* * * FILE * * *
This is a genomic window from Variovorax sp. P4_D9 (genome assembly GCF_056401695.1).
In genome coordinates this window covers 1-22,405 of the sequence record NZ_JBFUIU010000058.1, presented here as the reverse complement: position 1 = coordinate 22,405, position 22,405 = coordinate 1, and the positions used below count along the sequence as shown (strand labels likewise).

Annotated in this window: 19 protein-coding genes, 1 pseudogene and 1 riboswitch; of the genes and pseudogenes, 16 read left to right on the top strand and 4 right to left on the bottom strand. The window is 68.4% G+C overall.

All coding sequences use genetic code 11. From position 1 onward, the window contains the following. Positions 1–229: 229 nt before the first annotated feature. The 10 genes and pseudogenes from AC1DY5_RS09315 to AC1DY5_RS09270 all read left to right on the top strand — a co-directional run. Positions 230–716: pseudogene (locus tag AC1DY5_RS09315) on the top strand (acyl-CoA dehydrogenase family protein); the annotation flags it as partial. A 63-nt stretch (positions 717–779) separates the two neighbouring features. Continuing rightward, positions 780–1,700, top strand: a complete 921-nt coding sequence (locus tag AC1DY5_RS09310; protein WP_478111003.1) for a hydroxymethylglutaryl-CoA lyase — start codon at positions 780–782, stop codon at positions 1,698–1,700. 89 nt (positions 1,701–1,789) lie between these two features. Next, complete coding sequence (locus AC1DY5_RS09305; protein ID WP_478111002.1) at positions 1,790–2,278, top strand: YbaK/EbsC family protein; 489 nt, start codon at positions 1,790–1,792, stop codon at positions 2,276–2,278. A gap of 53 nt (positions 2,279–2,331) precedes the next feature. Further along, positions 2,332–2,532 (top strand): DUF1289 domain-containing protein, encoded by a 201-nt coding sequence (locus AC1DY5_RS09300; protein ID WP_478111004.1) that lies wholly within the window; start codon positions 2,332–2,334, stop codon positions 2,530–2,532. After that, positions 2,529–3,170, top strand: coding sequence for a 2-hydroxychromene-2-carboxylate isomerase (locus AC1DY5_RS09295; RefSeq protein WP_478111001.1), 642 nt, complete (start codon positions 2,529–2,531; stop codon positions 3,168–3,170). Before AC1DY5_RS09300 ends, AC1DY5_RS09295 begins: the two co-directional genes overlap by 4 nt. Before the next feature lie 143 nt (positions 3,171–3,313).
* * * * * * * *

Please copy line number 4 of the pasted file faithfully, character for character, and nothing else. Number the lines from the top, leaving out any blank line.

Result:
All coding sequences use genetic code 11. From position 1 onward, the window contains the following. Positions 1–229: 229 nt before the first annotated feature. The 10 genes and pseudogenes from AC1DY5_RS09315 to AC1DY5_RS09270 all read left to right on the top strand — a co-directional run. Positions 230–716: pseudogene (locus tag AC1DY5_RS09315) on the top strand (acyl-CoA dehydrogenase family protein); the annotation flags it as partial. A 63-nt stretch (positions 717–779) separates the two neighbouring features. Continuing rightward, positions 780–1,700, top strand: a complete 921-nt coding sequence (locus tag AC1DY5_RS09310; protein WP_478111003.1) for a hydroxymethylglutaryl-CoA lyase — start codon at positions 780–782, stop codon at positions 1,698–1,700. 89 nt (positions 1,701–1,789) lie between these two features. Next, complete coding sequence (locus AC1DY5_RS09305; protein ID WP_478111002.1) at positions 1,790–2,278, top strand: YbaK/EbsC family protein; 489 nt, start codon at positions 1,790–1,792, stop codon at positions 2,276–2,278. A gap of 53 nt (positions 2,279–2,331) precedes the next feature. Further along, positions 2,332–2,532 (top strand): DUF1289 domain-containing protein, encoded by a 201-nt coding sequence (locus AC1DY5_RS09300; protein ID WP_478111004.1) that lies wholly within the window; start codon positions 2,332–2,334, stop codon positions 2,530–2,532. After that, positions 2,529–3,170, top strand: coding sequence for a 2-hydroxychromene-2-carboxylate isomerase (locus AC1DY5_RS09295; RefSeq protein WP_478111001.1), 642 nt, complete (start codon positions 2,529–2,531; stop codon positions 3,168–3,170). Before AC1DY5_RS09300 ends, AC1DY5_RS09295 begins: the two co-directional genes overlap by 4 nt. Before the next feature lie 143 nt (positions 3,171–3,313).